Sometimes it's cheaper to book flights from within certain countries, such as Vietnam.
Yes, I'm retired. While I have money, I don't like to waste money; and never have. Travel can be expensive; it doesn't have to be. So look at the routes. Look at the options. Shop around. Decide for yourself. There is no right way, or wrong way.
P.S. You'll encounter no problems with immigration officials if you can show that you have a means of exiting the country. That can be a one-way ticket to your next destination. You just have to keep one step ahead.
[ Edit: Edited on 28-Jul-2015, at 02:47 by berner256 ]
When I flew on a Oneworld RTW ticket back when, I opted not to do Santiago to Auckland direct, but instead made my way via Easter Island and Tahiti, which stops I basically got "for free" on the RTW ticket I was using. I'm not certain if those connections are still possible, but worth looking into, since those are two destinations that otherwise tend to be quite expensive to reach. I personally didn't get as much out of Easter Island as most people seem to (I had very much an "it's exactly the same as on the photos" feeling, while usually I manage to feel like I'm having unique experiences when travelling), but all the same it's one of the more alluring destinations this world has to offer.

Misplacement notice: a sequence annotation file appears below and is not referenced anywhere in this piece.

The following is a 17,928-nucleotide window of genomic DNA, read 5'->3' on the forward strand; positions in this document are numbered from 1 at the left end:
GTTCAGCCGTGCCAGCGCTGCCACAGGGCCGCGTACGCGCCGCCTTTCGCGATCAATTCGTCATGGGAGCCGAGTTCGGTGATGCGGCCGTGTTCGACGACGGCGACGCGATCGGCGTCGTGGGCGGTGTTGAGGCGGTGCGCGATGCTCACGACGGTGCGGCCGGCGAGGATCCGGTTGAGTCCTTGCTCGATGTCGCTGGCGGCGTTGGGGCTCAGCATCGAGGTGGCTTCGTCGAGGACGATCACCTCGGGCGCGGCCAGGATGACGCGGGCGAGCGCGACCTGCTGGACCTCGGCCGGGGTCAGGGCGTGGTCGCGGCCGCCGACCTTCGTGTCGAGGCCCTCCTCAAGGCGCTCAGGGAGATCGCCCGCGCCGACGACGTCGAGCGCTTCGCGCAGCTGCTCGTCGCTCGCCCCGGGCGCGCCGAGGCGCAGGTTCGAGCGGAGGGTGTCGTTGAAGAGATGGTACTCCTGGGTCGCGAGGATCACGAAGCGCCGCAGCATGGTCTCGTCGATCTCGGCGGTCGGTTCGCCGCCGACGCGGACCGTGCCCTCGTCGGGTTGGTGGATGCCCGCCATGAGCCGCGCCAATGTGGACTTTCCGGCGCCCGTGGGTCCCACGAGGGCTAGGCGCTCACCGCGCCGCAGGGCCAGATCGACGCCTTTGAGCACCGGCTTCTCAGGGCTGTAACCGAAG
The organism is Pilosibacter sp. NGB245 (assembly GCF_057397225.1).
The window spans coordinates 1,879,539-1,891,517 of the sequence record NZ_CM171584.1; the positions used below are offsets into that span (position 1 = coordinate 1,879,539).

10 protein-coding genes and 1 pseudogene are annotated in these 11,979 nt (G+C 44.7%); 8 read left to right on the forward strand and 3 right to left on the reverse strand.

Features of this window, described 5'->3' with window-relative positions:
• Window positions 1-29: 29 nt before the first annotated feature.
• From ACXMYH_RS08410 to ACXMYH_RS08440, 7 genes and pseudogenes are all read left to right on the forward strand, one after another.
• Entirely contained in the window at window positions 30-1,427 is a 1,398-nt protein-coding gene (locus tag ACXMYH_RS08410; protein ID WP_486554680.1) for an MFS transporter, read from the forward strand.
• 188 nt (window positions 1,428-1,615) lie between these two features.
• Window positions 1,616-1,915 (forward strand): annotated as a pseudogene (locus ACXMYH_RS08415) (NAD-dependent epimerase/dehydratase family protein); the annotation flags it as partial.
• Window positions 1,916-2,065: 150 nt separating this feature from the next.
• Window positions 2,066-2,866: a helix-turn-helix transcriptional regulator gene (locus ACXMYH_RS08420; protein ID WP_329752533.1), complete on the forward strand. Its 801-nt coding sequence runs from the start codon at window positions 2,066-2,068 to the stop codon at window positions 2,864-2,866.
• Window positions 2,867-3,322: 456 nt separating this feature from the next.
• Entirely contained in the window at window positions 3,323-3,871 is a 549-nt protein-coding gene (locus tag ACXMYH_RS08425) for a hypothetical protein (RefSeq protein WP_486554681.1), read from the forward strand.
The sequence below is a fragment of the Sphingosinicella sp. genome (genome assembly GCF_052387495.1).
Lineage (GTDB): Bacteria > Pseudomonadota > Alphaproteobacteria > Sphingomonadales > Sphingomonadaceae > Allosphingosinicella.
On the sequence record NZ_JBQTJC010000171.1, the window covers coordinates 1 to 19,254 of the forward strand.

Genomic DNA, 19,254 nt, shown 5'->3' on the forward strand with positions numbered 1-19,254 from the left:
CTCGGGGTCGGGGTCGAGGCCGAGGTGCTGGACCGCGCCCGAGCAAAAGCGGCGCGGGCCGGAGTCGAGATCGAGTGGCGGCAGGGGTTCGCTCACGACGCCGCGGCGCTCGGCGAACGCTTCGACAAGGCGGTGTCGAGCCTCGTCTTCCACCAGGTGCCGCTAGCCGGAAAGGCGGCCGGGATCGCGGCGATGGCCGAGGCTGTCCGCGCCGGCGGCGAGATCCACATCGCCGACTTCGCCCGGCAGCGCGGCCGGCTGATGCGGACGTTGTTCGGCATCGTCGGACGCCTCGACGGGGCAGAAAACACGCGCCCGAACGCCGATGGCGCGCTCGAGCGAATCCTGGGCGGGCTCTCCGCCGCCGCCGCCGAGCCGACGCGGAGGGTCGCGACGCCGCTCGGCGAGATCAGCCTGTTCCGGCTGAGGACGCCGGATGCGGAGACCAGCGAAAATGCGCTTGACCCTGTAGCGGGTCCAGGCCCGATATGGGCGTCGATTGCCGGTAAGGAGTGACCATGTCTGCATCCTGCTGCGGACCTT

For the South America part of your trip, try to do Peru relatively early, since Machu Picchu and surroundings "suffer" from a wet season which last from November through March. Meanwhile if you go south down to Patagonia in Chile (which I can highly recommend if you're a hiker), December through March is the perfect time to be there.
New Zealand is one of my favorite countries in this world, and I can only recommend that you give it at least twice as much time as you already think it deserves.